I wish I could take credit for this phrase, but I can’t. Although I probably ought to change it to shorts, for those of us in California, but you get the idea. Anyway, it was coined by the awesome folks over at Whole 9, but it so aptly covers what I’d like to say that I am borrowing it for this post. Plus, it never hurts to have the word “sex” in the title. It got you to click on it, right?

Every year at this time millions of people make long lists of resolutions, swearing this year will be the year they eat healthy, exercise more, stop eating wheat, finally get that elusive flat tummy etc, etc. We all do it – even those of us who don’t always physically write a list. And this is why in January most gyms are rammed full of eager converts to this new “healthy lifestyle” as they puff away for hours on the elliptical hoping to undo the damage of the holidays. In addition to hauling our butts down to the gym, most of us decide it’s the perfect time to clean up our food. Even us mostly clean-eaters tend to slip a little over the holidays (hey it’s hard not to with all the parties and excuses to celebrate, right?). And so, as we speak, a bunch of our awesome members have embarked on the clean-eating program we highly recommend – a Whole30. The reason we recommend this so highly is because it always works. Every time and for every single person. No ifs or buts. And the reason it works is because it involves cutting out crap and eating real, whole, unprocessed, nutrient-dense foods. It can’t NOT work.

But it’s not always easy.

In fact, during the first week of a Whole30, most people will have a bazillion questions. “What about if I make those pancakes that use only banana and egg – those are whole30 ingredients right?!”. Or “how about if I make that almond flour bread instead of having sourdough bread? Those ingredients are paleo!”. “What about ice-cream if it’s just made with coconut milk and frozen-fruit?!”.

And yes, ALL those options are fine under every day circumstances – they replace harmful ingredients with real food ingredients, and that is a HUGE step towards better health, but the whole point of a Whole30 is that it is designed as a reset. It is a 30 day period during which we are trying to break old, less than healthy, habits of processed foods that sneak into our diets when our guards are down. It is designed to allow us to rethink our approach to food – to stop “needing” to have bread with a meal or that little something sweet after dinner, to reframe the standard western diet approach to meals, and to get used to eating food that is recognizable as its whole ingredients, and not made to replace our old choices with cleverly replicated new recipes.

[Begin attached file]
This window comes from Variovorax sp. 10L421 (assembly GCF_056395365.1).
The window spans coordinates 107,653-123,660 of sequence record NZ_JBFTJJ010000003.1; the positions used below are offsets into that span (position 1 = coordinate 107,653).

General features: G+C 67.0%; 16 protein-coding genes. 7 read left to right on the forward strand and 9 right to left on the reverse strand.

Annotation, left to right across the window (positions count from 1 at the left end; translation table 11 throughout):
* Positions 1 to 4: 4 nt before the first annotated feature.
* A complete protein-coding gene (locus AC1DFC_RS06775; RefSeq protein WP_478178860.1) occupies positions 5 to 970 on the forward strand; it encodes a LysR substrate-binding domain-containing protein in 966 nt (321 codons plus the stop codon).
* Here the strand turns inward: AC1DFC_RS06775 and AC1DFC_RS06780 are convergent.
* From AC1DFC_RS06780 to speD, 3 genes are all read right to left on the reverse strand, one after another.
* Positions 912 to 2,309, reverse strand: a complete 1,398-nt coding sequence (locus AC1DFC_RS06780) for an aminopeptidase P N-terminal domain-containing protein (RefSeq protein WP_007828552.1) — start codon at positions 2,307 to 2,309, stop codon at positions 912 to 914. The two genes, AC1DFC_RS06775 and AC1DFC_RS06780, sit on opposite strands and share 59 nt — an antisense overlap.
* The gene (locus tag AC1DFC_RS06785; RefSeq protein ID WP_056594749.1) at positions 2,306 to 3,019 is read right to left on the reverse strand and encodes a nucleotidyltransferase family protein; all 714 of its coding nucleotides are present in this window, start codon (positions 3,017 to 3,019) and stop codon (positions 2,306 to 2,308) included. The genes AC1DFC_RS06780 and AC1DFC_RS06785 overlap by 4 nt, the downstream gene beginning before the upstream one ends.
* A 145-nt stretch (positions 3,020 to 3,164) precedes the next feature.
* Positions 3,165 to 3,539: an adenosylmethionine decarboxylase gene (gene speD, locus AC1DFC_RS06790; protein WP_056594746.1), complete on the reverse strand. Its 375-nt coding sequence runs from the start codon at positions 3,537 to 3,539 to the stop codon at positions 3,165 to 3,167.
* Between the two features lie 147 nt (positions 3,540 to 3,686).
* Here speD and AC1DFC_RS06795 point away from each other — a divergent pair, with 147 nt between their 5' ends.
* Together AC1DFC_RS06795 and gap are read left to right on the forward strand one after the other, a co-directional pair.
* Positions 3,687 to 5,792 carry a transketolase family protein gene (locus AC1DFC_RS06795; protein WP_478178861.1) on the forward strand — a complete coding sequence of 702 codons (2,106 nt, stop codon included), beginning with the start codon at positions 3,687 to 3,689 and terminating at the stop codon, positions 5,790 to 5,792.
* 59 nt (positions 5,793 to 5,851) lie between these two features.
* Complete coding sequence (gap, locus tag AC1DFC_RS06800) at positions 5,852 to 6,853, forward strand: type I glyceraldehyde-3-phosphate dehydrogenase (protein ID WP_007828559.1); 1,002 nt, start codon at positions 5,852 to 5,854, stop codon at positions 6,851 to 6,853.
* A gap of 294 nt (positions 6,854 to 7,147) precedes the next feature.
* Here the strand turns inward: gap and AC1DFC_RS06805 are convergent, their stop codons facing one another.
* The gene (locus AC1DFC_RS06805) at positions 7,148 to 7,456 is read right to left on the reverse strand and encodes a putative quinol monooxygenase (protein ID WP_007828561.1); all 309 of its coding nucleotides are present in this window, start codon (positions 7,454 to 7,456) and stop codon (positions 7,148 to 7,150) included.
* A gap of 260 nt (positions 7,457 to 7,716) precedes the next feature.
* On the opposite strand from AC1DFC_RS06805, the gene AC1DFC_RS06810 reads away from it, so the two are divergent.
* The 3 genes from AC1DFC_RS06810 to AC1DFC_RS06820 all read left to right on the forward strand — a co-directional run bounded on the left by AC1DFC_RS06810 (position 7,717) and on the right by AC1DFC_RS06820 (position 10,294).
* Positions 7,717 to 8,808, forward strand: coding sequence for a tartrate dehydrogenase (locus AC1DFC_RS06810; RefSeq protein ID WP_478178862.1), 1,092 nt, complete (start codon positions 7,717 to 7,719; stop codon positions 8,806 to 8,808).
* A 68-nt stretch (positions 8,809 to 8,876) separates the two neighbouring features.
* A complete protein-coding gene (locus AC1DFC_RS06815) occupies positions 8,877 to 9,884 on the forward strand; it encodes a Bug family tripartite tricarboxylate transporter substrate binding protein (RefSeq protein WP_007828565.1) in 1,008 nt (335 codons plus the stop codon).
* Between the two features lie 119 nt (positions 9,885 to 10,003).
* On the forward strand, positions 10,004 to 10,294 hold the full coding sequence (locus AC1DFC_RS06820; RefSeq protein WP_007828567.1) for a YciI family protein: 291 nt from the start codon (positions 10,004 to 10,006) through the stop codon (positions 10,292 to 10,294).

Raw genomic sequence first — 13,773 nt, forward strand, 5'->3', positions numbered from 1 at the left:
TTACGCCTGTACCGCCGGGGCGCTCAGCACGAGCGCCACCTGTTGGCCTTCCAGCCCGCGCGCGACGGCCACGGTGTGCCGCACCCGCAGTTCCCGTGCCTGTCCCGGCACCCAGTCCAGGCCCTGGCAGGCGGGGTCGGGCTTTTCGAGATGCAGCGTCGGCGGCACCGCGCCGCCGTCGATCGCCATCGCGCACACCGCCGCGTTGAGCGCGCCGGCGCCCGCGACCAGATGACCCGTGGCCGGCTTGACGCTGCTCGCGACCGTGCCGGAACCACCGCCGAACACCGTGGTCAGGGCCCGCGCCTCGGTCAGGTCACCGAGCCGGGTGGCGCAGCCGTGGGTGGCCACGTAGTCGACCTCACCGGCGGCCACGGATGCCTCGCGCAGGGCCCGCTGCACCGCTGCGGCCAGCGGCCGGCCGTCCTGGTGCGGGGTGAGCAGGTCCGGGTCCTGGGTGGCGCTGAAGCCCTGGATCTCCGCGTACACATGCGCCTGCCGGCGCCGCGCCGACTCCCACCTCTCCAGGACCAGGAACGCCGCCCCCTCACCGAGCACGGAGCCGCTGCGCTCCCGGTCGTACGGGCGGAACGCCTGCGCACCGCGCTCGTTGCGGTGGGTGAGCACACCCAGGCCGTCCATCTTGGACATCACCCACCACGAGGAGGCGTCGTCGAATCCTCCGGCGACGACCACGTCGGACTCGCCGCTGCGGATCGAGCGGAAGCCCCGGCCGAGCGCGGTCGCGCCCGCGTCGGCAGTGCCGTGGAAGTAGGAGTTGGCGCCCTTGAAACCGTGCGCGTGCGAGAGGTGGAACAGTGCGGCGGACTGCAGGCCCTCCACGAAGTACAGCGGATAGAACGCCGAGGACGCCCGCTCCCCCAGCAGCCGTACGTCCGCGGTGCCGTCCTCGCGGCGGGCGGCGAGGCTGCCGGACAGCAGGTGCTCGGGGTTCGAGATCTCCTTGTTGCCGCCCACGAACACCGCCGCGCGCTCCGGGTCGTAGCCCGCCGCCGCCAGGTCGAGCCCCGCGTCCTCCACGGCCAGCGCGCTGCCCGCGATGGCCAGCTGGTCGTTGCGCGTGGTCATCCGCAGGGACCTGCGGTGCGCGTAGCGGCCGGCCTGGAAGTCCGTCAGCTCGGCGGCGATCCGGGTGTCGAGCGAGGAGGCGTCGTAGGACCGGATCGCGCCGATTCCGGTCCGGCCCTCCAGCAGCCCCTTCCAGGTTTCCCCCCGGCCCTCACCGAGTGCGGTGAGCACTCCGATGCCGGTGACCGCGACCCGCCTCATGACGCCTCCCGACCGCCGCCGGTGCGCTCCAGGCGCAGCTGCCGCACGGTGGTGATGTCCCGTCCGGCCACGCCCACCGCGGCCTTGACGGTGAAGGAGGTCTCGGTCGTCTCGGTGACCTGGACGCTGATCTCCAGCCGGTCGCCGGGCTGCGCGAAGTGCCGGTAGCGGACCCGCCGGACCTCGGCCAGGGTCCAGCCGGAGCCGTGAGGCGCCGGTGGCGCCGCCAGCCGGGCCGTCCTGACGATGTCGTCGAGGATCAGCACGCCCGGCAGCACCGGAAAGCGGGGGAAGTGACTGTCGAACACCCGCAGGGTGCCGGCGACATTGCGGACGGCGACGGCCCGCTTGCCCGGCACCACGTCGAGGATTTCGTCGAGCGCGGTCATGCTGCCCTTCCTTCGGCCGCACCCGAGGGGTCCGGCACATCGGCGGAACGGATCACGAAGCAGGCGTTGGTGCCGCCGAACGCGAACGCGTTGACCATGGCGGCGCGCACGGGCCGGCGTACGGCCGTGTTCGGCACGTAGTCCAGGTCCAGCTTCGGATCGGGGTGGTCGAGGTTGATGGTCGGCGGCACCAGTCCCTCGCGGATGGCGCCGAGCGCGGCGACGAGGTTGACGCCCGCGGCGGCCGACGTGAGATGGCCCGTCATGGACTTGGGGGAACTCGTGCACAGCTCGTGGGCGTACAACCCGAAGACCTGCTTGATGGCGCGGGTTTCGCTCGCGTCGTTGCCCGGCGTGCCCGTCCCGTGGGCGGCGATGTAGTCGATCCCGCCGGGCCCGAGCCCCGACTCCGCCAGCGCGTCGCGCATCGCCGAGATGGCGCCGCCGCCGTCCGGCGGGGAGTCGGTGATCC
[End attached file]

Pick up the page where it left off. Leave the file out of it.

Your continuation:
Why do they call it “sex with your pants on”? Think about the food equivalent – let’s say having paleo donuts instead of the real thing. They are not going to satisfy you in the way you were used to being satisfied by gobbling down a plate of Krispy Kremes. No paleo version will replace the gluten-filled, sugary, processed fluffiness that is a real donut. You can tell yourself it’s good – it may even be pretty tasty – but it is not the real thing and you’re never left feeling totally satisfied. After all, something that is not made with wheat can never replicate the addictive, opiate-life affects in the brain, right? The same way you’d never feel totally satisfied having sex with your pants on, or smoking oregano instead of pot. Pretty lame substitutes right?
At the end of the day, all you will think about when you’re dabbling in the half-hearted version is the real thing.

Those imitation foods will not break the cycle of cravings that so many of us develop. As long as you are trying to mimic unhealthy options with slightly “healthier” versions, you are essentially still a slave to those old habits.

Now I am not saying those healthier alternatives do not have a time and a place. Heck knows, I have a Pinterest board jammed full of delicious “Paleo Treats”, in which I will happily indulge from time to time. But, as much as these treats are more nutritious (and less harmful) than their processed, grain and sugar-filled counterparts, I cannot pretend they are objectively healthy foods that should form a staple part of our daily nutrient intake. They should be viewed as treats and enjoyed occasionally as such. And with caution. It’s a slippery slope from there to diving head-first into those Krispy Kremes.

And thus, every so often we need to take a step back and clean up our acts for a month, just to get out of the habit of “needing” these things in our diet in order to feel happy/satisfied/appeased. My personal weakness is sugar, and whilst honey is a far better choice than refined table sugar, it is still sugar, so having baked goodies sweetened with honey will not break my after dinner sugar-cravings. What WILL break those cravings is simply not having anything sweet after dinner. Going cold turkey and accepting that having something sweet after a meal is not necessary to my survival or well-being, emotional or otherwise. It’s tough as nails when you’ve been indulging regularly for a while, but the hardest part is the first week/10 days. After that something magical happens – you actually stop craving those things. And THAT is freeing.

Then, once the Whole30 is done, you can once again enjoy the occasional paleo treat. Occasional, being the operative word.

In the meantime, use this time as a way to rethink your attitude towards food. The food we eat will either make us healthier or less healthy – those are the only 2 options. For this month, try to only choose foods that make your body MORE healthy. After all, food is there primarily to fuel our bodies in the most efficient way possible. It should not be used as an emotional crutch, a way of rewarding ourselves, or something we should use to drown out our sorrows.